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How aeromedical decisions are made
CASA's relationship with DAMEs and clinical specialists
There are more than 700 DAMEs spread throughout Australia and overseas and includes the medical staff of the CASA Office of Aviation Medicine.
The role of a DAME is detailed on our role of a DAME page.
The medical officers at CASA review the information received from the DAMEs and make a regulatory decision as to whether, on the evidence available, an applicant is entitled to the issue of a medical certificate under Part 67 of the Civil Aviation Safety Regulations 1988.
The CASA medical certification system also utilizes the opinions of a wide variety of clinical medical specialists such as psychiatrists, neurologists, and cardiologists.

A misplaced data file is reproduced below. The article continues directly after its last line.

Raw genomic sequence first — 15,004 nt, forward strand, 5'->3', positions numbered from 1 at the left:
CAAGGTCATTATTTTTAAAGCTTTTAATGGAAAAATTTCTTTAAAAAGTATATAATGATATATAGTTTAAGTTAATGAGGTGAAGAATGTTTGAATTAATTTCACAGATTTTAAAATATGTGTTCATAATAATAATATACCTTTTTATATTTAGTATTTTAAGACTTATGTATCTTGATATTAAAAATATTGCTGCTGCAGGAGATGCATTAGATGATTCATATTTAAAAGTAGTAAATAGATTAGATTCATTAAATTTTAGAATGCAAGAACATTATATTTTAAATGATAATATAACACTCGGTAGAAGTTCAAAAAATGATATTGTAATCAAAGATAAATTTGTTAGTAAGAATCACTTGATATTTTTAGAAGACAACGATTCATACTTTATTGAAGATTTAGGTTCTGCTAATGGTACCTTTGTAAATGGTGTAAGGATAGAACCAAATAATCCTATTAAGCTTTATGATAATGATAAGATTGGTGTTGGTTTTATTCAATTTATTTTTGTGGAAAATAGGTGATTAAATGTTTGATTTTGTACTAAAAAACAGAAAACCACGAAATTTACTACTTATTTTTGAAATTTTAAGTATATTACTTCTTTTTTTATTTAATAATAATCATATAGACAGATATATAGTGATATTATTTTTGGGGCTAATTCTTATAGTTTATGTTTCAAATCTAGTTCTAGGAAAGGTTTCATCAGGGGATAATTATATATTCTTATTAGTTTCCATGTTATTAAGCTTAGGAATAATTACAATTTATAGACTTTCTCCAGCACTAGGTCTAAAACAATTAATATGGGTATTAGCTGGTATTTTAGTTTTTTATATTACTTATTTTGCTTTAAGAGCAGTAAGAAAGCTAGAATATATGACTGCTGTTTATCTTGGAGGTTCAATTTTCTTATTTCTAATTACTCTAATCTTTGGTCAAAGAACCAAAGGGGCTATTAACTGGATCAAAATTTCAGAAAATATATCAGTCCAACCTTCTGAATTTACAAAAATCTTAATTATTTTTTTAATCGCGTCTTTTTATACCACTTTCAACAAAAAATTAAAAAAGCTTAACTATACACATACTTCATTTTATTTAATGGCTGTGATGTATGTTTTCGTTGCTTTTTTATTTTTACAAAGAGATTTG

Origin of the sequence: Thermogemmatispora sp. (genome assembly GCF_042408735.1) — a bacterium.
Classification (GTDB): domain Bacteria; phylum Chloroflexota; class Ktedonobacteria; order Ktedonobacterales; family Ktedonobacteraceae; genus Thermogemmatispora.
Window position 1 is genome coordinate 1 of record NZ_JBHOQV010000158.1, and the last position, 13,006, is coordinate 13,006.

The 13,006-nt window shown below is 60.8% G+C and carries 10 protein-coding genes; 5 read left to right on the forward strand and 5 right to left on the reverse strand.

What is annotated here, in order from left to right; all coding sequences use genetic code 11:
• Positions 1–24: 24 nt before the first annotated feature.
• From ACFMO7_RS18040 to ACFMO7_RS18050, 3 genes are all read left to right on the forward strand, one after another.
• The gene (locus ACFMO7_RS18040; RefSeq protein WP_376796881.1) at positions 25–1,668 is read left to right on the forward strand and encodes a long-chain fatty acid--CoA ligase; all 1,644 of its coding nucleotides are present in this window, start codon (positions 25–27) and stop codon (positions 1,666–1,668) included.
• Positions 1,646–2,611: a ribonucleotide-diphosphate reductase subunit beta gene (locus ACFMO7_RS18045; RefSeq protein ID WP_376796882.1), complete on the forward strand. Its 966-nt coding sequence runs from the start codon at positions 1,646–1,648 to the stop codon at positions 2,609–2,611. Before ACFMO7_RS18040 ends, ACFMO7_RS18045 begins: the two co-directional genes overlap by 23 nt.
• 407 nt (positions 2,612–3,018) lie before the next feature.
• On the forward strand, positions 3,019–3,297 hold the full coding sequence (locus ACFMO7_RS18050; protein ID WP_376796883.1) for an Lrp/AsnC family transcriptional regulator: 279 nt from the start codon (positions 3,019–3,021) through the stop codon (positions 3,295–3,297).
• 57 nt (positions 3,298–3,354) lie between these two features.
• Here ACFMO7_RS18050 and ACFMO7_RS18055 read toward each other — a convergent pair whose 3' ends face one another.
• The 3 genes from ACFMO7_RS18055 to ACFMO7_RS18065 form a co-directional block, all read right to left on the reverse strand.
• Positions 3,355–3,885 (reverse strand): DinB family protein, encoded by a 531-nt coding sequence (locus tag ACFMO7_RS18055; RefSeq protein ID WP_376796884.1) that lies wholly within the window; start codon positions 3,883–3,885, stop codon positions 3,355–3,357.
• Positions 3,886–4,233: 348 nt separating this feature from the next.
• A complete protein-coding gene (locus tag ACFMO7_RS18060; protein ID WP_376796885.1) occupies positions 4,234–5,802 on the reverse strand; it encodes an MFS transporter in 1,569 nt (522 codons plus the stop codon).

CASA's Decision making
CASA's aeromedical decision making is both collegial and evidence based.
The collegial aspect of the process involves using more than one medical officer in the consideration of complex cases.
Those medical officers seek to achieve consensus with respect to the final conclusion, through a process called Complex Case Management (CCM).
CCM consists of peer review of complex cases, with each doctor annotating his/her comments. These are then discussed at a special meeting convened for this purpose. This process is intended to ensure consistent outcomes, provide a degree of internal peer review and focus a high level of aviation medical expertise onto the case.
The evidence based aspect of the process ensures that, wherever possible and appropriate, the relevant medical and scientific research literature is searched, reviewed and applied to the considerations of the case.
In assessing the evidence in support of any decision making, CASA uses the hierarchy of evidence provided by the National Health and Medical Research Council (NHMRC), which largely mirrors the hierarchies of many other bodies internationally.